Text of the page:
Why is it necessary to protect design?

Protecting design, its owner provides for himself the exclusive right against its unauthorized copying or imitation by the side of competitor.

Industrial design adds value to the product, making it attractive and appealing to the customer. It can often be the only reason for the customer to buy a certain product.

PROCEDURE FOR GRANTING RIGHT TO DESIGN

Who can file the application for granting the right to design?

Author or his legal successor, respectively his employer in cases prescribed by the law.  Foreign natural and legal persons in our country enjoy the equal rights for protection as the local ones, if those rights arise from international agreements or the principle of reciprocity.

What can be registered as industrial design?
It is a general rule that design has to fulfill one or more conditions in order to be registered.
Under our legislation, design is protected by exclusive right if it is new and individual in character.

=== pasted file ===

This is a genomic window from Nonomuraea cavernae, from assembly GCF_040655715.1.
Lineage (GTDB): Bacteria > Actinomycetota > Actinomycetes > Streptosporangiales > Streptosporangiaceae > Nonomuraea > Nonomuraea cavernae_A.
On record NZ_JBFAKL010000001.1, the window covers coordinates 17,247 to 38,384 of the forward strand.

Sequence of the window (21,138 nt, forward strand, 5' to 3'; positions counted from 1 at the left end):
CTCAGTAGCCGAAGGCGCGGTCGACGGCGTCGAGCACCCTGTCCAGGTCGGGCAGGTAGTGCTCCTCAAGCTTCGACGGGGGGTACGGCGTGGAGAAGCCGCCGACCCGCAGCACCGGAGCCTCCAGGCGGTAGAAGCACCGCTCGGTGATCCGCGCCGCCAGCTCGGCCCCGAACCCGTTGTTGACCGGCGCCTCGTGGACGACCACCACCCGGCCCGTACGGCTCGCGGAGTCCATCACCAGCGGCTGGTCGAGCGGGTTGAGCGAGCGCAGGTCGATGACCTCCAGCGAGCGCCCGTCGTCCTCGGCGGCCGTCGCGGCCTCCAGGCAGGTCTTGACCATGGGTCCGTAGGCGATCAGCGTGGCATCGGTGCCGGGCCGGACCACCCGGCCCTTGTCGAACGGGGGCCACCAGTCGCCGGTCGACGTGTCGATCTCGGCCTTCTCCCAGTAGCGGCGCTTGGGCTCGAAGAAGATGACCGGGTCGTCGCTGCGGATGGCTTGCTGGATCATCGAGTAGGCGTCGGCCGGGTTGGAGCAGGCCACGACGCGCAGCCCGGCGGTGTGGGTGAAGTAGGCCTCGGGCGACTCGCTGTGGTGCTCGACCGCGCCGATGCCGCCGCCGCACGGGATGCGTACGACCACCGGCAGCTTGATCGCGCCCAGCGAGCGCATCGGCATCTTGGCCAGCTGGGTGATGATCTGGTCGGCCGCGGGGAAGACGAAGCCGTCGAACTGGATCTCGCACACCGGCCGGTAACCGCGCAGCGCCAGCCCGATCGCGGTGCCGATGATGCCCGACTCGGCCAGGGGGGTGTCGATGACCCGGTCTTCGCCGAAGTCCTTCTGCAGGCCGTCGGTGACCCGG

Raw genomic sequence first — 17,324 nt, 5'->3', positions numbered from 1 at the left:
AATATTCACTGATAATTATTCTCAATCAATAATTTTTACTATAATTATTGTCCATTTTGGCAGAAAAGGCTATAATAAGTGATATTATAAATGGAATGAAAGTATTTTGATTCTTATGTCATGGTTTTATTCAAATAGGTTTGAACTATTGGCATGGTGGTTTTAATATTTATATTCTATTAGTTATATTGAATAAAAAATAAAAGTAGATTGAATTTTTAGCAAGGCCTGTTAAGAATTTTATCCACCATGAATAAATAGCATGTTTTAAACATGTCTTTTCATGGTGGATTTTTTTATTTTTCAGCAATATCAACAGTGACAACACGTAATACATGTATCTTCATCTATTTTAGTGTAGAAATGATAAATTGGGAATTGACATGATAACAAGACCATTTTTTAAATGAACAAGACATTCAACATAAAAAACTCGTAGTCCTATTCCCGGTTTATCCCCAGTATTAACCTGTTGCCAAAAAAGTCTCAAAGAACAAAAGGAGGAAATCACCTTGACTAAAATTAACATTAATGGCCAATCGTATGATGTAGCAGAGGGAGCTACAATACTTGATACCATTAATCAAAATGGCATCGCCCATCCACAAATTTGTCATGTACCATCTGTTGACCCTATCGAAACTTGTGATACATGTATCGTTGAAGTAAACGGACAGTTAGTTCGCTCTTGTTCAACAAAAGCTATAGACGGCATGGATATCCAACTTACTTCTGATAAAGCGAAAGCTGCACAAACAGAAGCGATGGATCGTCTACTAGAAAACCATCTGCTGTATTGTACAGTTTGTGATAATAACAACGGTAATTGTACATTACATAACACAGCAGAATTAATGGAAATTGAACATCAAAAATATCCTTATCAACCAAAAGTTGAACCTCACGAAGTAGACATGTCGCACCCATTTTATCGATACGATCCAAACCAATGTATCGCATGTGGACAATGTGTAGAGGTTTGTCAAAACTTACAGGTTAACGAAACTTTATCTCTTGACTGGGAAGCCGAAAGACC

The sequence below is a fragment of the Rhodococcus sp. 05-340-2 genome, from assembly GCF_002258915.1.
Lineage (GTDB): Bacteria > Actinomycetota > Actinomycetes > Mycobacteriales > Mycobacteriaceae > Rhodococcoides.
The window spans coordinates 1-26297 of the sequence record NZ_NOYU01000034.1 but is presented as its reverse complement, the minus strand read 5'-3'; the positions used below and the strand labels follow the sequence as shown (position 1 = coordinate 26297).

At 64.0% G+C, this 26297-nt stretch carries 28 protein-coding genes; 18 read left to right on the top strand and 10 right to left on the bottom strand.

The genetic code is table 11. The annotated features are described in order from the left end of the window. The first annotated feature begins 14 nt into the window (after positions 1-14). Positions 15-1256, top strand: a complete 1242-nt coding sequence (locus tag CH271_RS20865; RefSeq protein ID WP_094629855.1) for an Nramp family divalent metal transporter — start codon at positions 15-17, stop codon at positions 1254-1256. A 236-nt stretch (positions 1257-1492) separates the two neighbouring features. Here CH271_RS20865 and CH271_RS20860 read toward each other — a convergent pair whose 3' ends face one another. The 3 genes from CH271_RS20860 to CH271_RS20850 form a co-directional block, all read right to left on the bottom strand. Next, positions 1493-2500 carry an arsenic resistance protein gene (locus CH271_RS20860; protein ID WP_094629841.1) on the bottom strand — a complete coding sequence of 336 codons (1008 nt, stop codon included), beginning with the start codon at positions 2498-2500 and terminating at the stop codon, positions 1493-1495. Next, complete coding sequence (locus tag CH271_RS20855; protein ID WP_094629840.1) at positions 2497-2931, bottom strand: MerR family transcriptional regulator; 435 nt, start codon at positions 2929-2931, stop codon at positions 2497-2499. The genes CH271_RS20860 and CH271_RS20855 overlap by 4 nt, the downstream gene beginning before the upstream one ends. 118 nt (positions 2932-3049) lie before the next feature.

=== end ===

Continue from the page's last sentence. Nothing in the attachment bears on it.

Design is considered as new if no identical design has become accessible to public before the date when the application for granting such design is filed, or if there is no previously filed application for granting identical design.
Design is individual in character if the entire impression made on informed user differs from the entire impression made on such user by any other design which has become accessible to public before the date of filing application for its granting, or the date of granted precedence right of the opposed design.

When does the procedure for granting design start?